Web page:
Kansas would become one of four states to bar transgender people from updating the sex on their birth certificates under a proposed regulation change, activists say.
Current regulations allow a person to change the gender on his or her birth certificate after gender reassignment surgery.
The Kansas Department of Health and Environment seeks to require people who want to alter their gender on a birth certificate to provide medical documentation that it was incorrectly recorded at birth.
That would effectively prohibit transgender people from changing their birth certificate after they transition, opening them up to discrimination and harassment, transgender activists say.
The National Center for Transgender Equality says only Idaho and Tennessee have legal policies against changing gender listings on birth certificates, though Ohio also is not allowing it.
The proposed change would out a transgender person any time they need to use their birth certificate – as part of a job or housing application or registering to vote, for example, said Micah Kubic, executive director of the ACLU in Kansas. The federal government allows transgender people to change their gender on documents after they transition, he said.
Eileen Hawley, spokeswoman for Gov. Sam Brownback, issued a one-paragraph statement on the proposed change: “Birth certificates are intended to be an official record of birth including all relevant, accurate information about that birth. The Kansas statute allows only minor corrections to birth certificates and changing the sex designation is not a minor change.”
The effort comes amid scrutiny of a new law in North Carolina requiring transgender people to use public bathrooms, showers and changing rooms that correspond to the sex on their birth certificate. The U.S. Justice Department and the state’s governor sued each other this week.
Change stigmatizes transgender people, activist says
Stephanie Mott, a transgender activist, warned that the proposal, which was reviewed in a public forum in Topeka on Thursday, would contribute to the stigmatization of transgender people.
She pointed to a 2014 study by the Williams Institute, a think tank based at UCLA that studies sexual orientation and gender identity, that found transgender people are less likely to attempt suicide when their gender identity is validated and more likely to attempt suicide when they experience discrimination.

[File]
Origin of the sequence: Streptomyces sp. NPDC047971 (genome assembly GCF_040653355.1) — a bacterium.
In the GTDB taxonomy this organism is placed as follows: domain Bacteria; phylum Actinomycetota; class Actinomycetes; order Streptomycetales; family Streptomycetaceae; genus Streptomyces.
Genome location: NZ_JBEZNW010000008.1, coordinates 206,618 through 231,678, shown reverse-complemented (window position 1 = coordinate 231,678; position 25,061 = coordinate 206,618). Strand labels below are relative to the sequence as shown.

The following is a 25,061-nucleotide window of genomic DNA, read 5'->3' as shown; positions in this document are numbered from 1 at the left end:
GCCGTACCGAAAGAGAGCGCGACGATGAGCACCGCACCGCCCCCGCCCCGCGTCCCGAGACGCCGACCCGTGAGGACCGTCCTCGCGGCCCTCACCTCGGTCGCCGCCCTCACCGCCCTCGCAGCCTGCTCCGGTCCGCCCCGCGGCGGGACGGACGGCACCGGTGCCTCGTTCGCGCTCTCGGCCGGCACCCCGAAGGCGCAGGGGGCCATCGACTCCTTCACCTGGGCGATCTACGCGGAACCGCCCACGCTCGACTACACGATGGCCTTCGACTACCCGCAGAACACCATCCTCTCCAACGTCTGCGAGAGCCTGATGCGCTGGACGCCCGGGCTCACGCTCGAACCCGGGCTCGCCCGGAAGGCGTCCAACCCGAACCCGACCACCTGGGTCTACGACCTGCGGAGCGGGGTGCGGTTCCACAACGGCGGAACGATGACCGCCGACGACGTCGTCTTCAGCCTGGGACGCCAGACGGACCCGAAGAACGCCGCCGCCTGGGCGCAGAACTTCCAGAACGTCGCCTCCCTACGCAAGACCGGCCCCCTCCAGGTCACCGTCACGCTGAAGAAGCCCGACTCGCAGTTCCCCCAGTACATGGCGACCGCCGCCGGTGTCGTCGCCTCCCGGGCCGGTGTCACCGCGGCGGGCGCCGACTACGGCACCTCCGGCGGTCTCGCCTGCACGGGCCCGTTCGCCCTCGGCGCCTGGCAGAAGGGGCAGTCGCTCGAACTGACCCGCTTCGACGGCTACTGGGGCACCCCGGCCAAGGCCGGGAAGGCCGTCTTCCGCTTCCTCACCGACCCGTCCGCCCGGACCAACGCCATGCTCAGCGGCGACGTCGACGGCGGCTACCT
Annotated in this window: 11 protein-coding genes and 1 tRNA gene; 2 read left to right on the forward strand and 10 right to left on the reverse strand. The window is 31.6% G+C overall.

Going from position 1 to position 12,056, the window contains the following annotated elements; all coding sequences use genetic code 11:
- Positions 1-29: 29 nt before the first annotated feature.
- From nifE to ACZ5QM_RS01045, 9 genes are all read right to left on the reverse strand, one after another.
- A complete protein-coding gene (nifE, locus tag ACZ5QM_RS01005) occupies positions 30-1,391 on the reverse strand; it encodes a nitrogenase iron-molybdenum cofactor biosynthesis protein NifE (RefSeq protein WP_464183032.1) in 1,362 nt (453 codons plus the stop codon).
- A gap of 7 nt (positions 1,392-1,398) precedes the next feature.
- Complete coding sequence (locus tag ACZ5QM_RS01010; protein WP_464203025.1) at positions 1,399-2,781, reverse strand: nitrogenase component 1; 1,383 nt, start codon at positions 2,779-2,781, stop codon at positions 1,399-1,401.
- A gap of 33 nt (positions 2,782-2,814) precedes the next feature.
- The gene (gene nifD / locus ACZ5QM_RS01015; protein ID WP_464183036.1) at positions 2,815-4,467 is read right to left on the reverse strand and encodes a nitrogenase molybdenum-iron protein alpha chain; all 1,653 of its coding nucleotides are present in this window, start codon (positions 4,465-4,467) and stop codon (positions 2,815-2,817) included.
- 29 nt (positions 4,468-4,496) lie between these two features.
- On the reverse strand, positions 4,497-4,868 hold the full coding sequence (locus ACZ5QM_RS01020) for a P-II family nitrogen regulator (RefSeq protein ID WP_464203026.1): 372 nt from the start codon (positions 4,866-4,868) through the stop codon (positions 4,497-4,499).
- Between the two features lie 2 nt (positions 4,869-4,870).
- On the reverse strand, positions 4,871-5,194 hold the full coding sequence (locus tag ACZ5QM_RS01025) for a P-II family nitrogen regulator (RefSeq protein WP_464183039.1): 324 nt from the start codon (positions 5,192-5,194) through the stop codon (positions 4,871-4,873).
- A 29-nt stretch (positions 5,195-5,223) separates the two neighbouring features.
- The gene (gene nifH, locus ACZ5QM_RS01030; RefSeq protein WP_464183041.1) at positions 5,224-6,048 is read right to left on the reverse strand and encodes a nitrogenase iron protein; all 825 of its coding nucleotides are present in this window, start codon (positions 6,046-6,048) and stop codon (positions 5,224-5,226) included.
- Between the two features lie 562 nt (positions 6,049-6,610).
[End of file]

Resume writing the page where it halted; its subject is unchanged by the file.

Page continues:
“Children will die. These regulations will be written in their blood,” Mott said.
She said she thought of suicide daily until she began her transition in 2005 and began to turn her life around. She will graduate with a master’s degree in social work from Washburn University this week.
Mott filed a lawsuit against KDHE in February after the agency denied her application to change her birth certificate despite the wording of the current regulations.
Change needed, state says
Cassie Sparks, spokeswoman for KDHE, said the change is intended to “bring the existing regulations into compliance with Kansas law.”
She cited a 2002 ruling in an estate case by the Kansas Supreme Court that found that a marriage between a man and a transgender woman was invalid because in the eyes of court she was legally a man.
Sparks could not say for sure how many the years the agency had allowed transgender individuals to update their birth certificates. No one spoke in favor of the change at the forum.
Pedro Irigonegaray, an attorney representing Mott, called the agency’s decision to cite the 2002 case ridiculous. He said if that ruling was contested in court today, it would be found unconstitutional. He also said that citing the 2002 case does not justify “the harm that the agency is doing to people like Stephanie.”
“This didn’t come out of nowhere. This came out of an administration that is completely and totally willing to harm innocent people,” he said.
‘A record for future generations’
Contacted after the hearing, Republican state Sen. Mary Pilcher-Cook said a birth certificate is “a record for future generations” and shouldn’t be changed lightly. She said the document should reflect the “science” behind a person’s gender and not “political purposes.”
“Men and women are biologically different,” she said. “I don’t think we should become detached from reality.”
Last year, Brownback eliminated a protection for gay and transgender state workers that prohibited workplace discrimination, contending that former Gov. Kathleen Sebelius had overstepped her bounds by enacting it in the first place.
The proposed change to the birth certificate regulations does not need legislative approval. The final decision on whether to enact them will be up to KDHE Secretary Susan Mosier, who did not attend the forum.
Mott said she would like to sit down with Mosier and Brownback “and have them get to know me as a human being … then they would see that a lot of these preconceptions about what transgender people are like are entirely wrong.”
Contributing: Associated Press